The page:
In all honesty, Bo Peep wasn't really all that surprised.
Over the years, as she saw Andy and Molly grow older, she knew it was only a matter of time before she was either given away or thrown out. She did her best not to let it bother her, so the others wouldn't see that anything was wrong, but she did worry about it once in a while.
After all, no matter how fond of her Andy had been, she had always belonged to Molly. She was given as a gift when Mom was still pregnant with Molly, but the old house didn't have enough room for a proper nursery. So she, along with some of Molly's other things, had been kept in Andy's room, giving Andy the opportunity to play with her, and her the chance to know Woody and the others. Even after the move and Molly gaining a room of her own, Bo Peep was so involved in Andy's imagination that he continued to play with her...at least, for a while.
She knew it couldn't last, though. Andy was a growing boy, and she was a porcelain figurine. It wasn't long before he felt she was a little too girly for his tastes. He did continue to play with her sometimes, bringing her in when Woody needed someone besides the orphans to save. But she wasn't Andy's toy, and eventually he didn't want to play with her as much.
It was especially bad after Jessie arrived. Not that it was Jessie's fault, of course. She loved Jessie, for the cowgirl made a terrific friend. And she never worried that Jessie would ever replace her as Woody's girl, even in Andy's mind (actually, it seemed Andy also realized how good Jessie and Buzz looked together). But when Jessie arrived, Bo knew that Andy would start playing with the cowgirl more than with her.
Because, being made of porcelain, Bo Peep was very fragile. Andy always had to be careful when handling her, just so he wouldn't accidentally break her. Her movement was also limited, being made of such a stiff and delicate material. As such, her roles were always either an innocent bystander or the damsel in distress.
Jessie, on the other hand, was made of a much softer, more durable material. Her movements were much more flexible, and Andy had more freedom with Jessie to act out bigger and more elaborate scenarios. He could do so much more with the cowgirl than he could ever do with Bo, and soon he stopped playing with her completely.
Even after that, though, it wasn't all that bad. Though she was kept in Molly's room while the kids were home, she could still see Woody and the others when the family wasn't around, especially after Molly started school herself. Around that time, Andy kept his toys mostly in the toy chest and didn't play with them as much either, but things were still all right. The toys were still there, and they all still had each other. They managed.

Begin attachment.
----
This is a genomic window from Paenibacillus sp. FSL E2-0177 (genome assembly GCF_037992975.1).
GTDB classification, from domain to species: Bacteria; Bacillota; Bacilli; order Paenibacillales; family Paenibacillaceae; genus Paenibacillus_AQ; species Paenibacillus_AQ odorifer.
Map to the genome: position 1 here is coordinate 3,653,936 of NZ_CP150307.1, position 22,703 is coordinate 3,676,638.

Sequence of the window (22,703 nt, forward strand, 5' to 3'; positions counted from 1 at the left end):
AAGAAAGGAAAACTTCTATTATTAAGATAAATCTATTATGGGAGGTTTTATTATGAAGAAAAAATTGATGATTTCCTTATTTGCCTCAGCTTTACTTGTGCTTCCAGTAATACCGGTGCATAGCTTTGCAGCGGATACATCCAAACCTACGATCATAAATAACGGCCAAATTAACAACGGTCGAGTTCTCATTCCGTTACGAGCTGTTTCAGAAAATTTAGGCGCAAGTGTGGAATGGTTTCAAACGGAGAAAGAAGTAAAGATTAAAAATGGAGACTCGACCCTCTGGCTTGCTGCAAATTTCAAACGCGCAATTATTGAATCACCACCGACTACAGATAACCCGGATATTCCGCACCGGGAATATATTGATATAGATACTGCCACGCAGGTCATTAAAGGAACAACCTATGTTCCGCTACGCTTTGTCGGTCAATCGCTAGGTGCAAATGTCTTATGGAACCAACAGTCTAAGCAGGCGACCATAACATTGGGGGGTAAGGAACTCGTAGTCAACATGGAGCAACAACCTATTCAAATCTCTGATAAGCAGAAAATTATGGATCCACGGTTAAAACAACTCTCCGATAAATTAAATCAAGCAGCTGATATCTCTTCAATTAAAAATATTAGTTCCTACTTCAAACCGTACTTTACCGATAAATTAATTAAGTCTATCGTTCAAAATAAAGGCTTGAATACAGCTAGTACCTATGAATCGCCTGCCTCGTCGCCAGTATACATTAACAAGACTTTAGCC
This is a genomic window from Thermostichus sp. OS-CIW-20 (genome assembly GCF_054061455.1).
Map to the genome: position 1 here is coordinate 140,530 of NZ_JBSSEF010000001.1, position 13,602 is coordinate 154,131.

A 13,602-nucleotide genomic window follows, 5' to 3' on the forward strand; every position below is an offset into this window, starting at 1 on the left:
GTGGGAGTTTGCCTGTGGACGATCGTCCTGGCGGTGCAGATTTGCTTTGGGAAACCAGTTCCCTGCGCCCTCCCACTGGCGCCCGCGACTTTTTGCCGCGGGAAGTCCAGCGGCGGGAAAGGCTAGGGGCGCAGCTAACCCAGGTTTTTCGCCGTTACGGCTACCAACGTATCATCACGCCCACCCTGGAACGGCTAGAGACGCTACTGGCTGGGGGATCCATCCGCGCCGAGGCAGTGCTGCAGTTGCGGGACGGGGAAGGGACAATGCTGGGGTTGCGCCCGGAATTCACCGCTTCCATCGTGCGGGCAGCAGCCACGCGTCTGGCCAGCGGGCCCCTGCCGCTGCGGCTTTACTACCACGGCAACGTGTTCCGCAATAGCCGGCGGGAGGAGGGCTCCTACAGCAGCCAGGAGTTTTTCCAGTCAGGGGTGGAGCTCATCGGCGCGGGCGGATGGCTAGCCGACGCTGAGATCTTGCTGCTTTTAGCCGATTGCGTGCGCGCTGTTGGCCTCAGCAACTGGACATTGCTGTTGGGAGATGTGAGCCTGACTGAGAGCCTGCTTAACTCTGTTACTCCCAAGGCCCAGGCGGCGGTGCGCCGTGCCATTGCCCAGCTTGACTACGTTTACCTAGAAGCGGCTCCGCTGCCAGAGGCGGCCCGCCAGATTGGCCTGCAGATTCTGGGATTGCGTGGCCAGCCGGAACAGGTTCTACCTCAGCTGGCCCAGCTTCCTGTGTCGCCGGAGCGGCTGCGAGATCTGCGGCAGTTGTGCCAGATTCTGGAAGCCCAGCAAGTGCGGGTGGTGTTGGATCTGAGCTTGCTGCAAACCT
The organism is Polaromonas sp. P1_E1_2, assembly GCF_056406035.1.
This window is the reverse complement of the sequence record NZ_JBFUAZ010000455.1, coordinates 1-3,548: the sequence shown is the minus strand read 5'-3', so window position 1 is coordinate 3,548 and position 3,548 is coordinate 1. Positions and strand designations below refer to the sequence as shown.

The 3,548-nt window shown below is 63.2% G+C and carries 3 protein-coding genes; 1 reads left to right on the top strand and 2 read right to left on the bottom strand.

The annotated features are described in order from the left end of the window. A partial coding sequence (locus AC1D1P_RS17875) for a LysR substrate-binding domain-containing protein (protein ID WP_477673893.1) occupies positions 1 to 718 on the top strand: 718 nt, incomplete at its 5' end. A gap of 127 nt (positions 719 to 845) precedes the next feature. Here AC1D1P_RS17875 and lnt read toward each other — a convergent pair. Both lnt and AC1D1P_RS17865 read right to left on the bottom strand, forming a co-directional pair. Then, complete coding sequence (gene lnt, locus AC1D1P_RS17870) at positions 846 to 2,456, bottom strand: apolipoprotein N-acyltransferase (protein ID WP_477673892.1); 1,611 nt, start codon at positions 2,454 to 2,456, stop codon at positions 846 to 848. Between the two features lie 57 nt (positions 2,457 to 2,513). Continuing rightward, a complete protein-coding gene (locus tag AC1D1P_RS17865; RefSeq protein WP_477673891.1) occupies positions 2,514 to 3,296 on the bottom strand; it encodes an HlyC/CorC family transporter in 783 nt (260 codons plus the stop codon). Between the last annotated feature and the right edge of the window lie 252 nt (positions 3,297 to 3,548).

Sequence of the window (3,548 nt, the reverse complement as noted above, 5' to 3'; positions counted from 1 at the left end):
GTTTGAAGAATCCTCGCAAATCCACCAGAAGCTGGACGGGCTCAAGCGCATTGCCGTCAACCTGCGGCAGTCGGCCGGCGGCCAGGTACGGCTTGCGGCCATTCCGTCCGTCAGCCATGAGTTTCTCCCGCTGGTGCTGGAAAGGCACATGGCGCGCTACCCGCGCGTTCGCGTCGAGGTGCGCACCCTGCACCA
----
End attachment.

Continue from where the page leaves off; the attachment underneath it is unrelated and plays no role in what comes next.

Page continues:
But Molly...bless her heart, Molly was a great kid, but she lacked the kind of...playfulness that Andy had. While the little girl loved her toys, she had the tendency to stop playing with them after too long, growing bored with them rather quickly (in fact, Andy played with some of Molly's toys more often than she did, which was how Mrs. Potato Head found a permanent place in Andy's room when she had originally been given to Molly). And Molly didn't have her brother's active imagination that made Bo more than just a figurine on a lamp, so she didn't get used as much by Molly as she had with Andy.
More importantly, Molly simply grew up much faster than Andy did. She expected it, though, since girls supposedly matured faster than boys did. But she lost that childhood innocence much sooner, and quickly moved onto bigger and better things. Soon, she didn't need fairy tales or nursery rhymes any more. Bo could see that soon, Molly didn't need her either.
She remembered one day, when Molly brought a friend over from school. As the two girls sat on the bed playing, the friend noticed her lamp and asked why Molly owned something so "babyish". Though Molly explained why Bo Peep was there, she did agree to being too old to have such a thing.
From that day on, Bo always knew that it was only a matter of time before Molly got rid of her. So now, after Mom told Andy and Molly to look for stuff they wouldn't mind selling in today's garage sale, she wasn't really all that surprised when Molly picked up her lamp off the nightstand and placed her in the box.
Yes, she knew it would happen. But that didn't make the thought any less terrifying.
Still, there was nothing she could do about it now as Molly took her small box of stuff and headed down the stairs. She remained in her position as the picturesque shepherdess, perfectly still even as anxiety trembled through her body. The entire trip down seemed to take an eternity, yet before she knew it they were outside, and she could hear the voices of people who wanted to buy something from the Davis' household.
As the box was placed down and Molly walked away, Bo Peep let herself glance up towards Andy's bedroom window, just visible over the walls of the box. Though it was quite a distance away, she could tell that the others weren't at the sill yet, meaning that Andy was either in his room or close enough that they couldn't get out of the toy chest yet. As soon as Andy left, she knew the others would be there, standing at the window and overlooking the sale, trying to see if anyone they knew had been sold. It was harder to do after they lost Lenny, but they still wanted to know which friends had been purchased and gone to new homes.